February 25, 2021

Van Hollen, Whitehouse, Cicilline Reintroduce DISCLOSE Act to Repair Americans’ Faith in Democracy, Require Transparency in Campaign Finance

Today, U.S. Senator Chris Van Hollen (D-MD) joined Senator Sheldon Whitehouse (D-RI) and Representative David Cicilline (D-RI) in reintroducing the DISCLOSE Act, legislation to combat the flood of anonymous special interest spending in American politics. The bill would require organizations spending money in federal elections to disclose their donors, allowing the American people to see who is attempting to sway their elections and gain control over their government. Senator Van Hollen authored and first introduced the DISCLOSE Act in the House of Representatives in 2010, where it passed but then narrowly failed in the Senate. He has joined in introducing it every Congress since.

“Special interest money is eating away at our democracy, disempowering voters and leaving them in the dark. The public has a right to know who is paying billions of dollars to try to influence their vote. We passed the DISCLOSE Act in the House of Representatives years ago, but it died in the Senate. As a result the public has been bombarded with ads paid for by corporations and special interests who hide behind secret money. It’s past time we get it done,” said Senator Van Hollen. “We must act quickly to return our democracy to the hands of the American people, and sunlight is the best disinfectant.”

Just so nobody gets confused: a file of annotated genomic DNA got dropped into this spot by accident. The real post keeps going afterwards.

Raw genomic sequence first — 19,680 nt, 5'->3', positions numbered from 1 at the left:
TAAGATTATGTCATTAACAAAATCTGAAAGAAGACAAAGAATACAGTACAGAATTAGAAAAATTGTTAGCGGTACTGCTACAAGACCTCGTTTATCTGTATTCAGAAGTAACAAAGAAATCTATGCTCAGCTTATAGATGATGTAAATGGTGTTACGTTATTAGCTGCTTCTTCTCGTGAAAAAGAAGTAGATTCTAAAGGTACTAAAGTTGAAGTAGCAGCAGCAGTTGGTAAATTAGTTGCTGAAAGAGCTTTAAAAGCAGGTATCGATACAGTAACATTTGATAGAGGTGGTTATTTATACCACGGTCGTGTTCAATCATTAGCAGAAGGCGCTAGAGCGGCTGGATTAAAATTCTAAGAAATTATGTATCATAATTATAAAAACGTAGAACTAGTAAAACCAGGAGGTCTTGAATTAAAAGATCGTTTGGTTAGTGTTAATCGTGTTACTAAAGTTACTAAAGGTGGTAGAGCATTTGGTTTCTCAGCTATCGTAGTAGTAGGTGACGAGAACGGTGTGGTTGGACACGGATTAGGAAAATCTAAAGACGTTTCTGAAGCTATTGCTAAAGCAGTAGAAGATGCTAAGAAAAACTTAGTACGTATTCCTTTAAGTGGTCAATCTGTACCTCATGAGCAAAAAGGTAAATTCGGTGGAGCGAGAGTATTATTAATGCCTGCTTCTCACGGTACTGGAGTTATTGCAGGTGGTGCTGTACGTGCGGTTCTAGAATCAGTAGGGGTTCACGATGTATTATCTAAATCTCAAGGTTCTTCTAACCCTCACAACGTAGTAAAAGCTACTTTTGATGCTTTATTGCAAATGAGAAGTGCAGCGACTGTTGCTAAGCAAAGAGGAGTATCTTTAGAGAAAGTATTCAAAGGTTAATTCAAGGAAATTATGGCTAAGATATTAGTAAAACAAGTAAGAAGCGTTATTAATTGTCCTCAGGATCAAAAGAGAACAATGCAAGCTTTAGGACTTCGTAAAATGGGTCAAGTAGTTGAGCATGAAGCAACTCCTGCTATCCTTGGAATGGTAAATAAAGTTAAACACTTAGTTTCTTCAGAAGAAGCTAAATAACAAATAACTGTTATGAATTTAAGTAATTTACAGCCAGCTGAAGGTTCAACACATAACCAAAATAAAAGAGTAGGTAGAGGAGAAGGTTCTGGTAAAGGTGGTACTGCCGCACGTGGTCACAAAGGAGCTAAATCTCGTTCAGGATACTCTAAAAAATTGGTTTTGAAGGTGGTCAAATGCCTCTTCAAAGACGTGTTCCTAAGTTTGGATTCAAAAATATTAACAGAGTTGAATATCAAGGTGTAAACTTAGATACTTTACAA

“Americans are drowning in anonymous political attacks and misinformation,” said Senator Whitehouse, who has introduced the DISCLOSE Act in every Congress since 2012. “That’s because a dark-money ‘tsunami of slime’ is washing over our democracy with virtually no way for the public to see who’s behind it. No wonder Americans are losing faith in our political system. It’s time to require big corporations and anonymous ultra-rich donors to take responsibility for their crooked influence campaigns.”

“The only way we can fix what’s broken in Washington is if we first get secret corporate spending out of our elections,” said Representative Cicilline. “The DISCLOSE Act will bring this money out of the shadows by requiring dark money groups to disclose their donors. I’m proud to once again join Senator Whitehouse in introducing this bill today.”

Special interest influence over elections is a major problem in America. Citizens United and subsequent Supreme Court rulings permit super PACs and certain types of tax-exempt groups, such as 501(c)(4) nonprofits, to spend unlimited sums in elections. Many of those groups are not required to disclose their donors, allowing wealthy corporations and individuals to spend unlimited, undisclosed – or “dark” – money without being tied to the television attack ads and other electioneering activity the groups carry out. Since the Supreme Court’s 2010 Citizens United decision, spending by corporations, ultra-rich ideologues, and secretive front groups has exploded. Dark money in particular has skyrocketed, despite the Supreme Court, by an 8 to 1 margin in Citizens United, upholding disclosure requirements as a means for citizens and shareholders to hold elected officials and corporate spenders accountable.